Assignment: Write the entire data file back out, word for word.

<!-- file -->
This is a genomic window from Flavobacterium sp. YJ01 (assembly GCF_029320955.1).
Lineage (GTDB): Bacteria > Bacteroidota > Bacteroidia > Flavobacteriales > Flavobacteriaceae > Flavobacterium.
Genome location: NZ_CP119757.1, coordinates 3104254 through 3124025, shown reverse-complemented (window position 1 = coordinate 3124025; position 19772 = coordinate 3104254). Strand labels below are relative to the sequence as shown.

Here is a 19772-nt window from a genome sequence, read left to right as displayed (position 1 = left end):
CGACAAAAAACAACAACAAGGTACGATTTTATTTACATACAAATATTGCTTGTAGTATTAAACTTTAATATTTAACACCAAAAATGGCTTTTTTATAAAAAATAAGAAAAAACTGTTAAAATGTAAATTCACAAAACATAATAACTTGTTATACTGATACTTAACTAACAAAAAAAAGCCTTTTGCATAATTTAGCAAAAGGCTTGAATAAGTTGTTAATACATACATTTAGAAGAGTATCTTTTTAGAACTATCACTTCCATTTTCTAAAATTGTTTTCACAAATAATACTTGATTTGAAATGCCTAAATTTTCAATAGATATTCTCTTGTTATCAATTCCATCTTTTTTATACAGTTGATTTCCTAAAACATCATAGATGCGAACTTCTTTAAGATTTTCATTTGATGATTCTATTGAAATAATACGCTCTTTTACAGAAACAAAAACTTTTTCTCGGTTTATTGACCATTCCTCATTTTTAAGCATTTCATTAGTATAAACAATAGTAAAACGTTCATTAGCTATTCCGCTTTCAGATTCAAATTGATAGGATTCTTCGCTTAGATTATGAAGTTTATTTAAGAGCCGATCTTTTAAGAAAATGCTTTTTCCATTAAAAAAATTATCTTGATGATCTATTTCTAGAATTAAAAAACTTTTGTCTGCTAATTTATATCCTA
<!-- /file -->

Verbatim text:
This is a genomic window from Flavobacterium sp. YJ01 (assembly GCF_029320955.1).
Lineage (GTDB): Bacteria > Bacteroidota > Bacteroidia > Flavobacteriales > Flavobacteriaceae > Flavobacterium.
Genome location: NZ_CP119757.1, coordinates 3104254 through 3124025, shown reverse-complemented (window position 1 = coordinate 3124025; position 19772 = coordinate 3104254). Strand labels below are relative to the sequence as shown.

Here is a 19772-nt window from a genome sequence, read left to right as displayed (position 1 = left end):
CGACAAAAAACAACAACAAGGTACGATTTTATTTACATACAAATATTGCTTGTAGTATTAAACTTTAATATTTAACACCAAAAATGGCTTTTTTATAAAAAATAAGAAAAAACTGTTAAAATGTAAATTCACAAAACATAATAACTTGTTATACTGATACTTAACTAACAAAAAAAAGCCTTTTGCATAATTTAGCAAAAGGCTTGAATAAGTTGTTAATACATACATTTAGAAGAGTATCTTTTTAGAACTATCACTTCCATTTTCTAAAATTGTTTTCACAAATAATACTTGATTTGAAATGCCTAAATTTTCAATAGATATTCTCTTGTTATCAATTCCATCTTTTTTATACAGTTGATTTCCTAAAACATCATAGATGCGAACTTCTTTAAGATTTTCATTTGATGATTCTATTGAAATAATACGCTCTTTTACAGAAACAAAAACTTTTTCTCGGTTTATTGACCATTCCTCATTTTTAAGCATTTCATTAGTATAAACAATAGTAAAACGTTCATTAGCTATTCCGCTTTCAGATTCAAATTGATAGGATTCTTCGCTTAGATTATGAAGTTTATTTAAGAGCCGATCTTTTAAGAAAATGCTTTTTCCATTAAAAAAATTATCTTGATGATCTATTTCTAGAATTAAAAAACTTTTGTCTGCTAATTTATATCCTA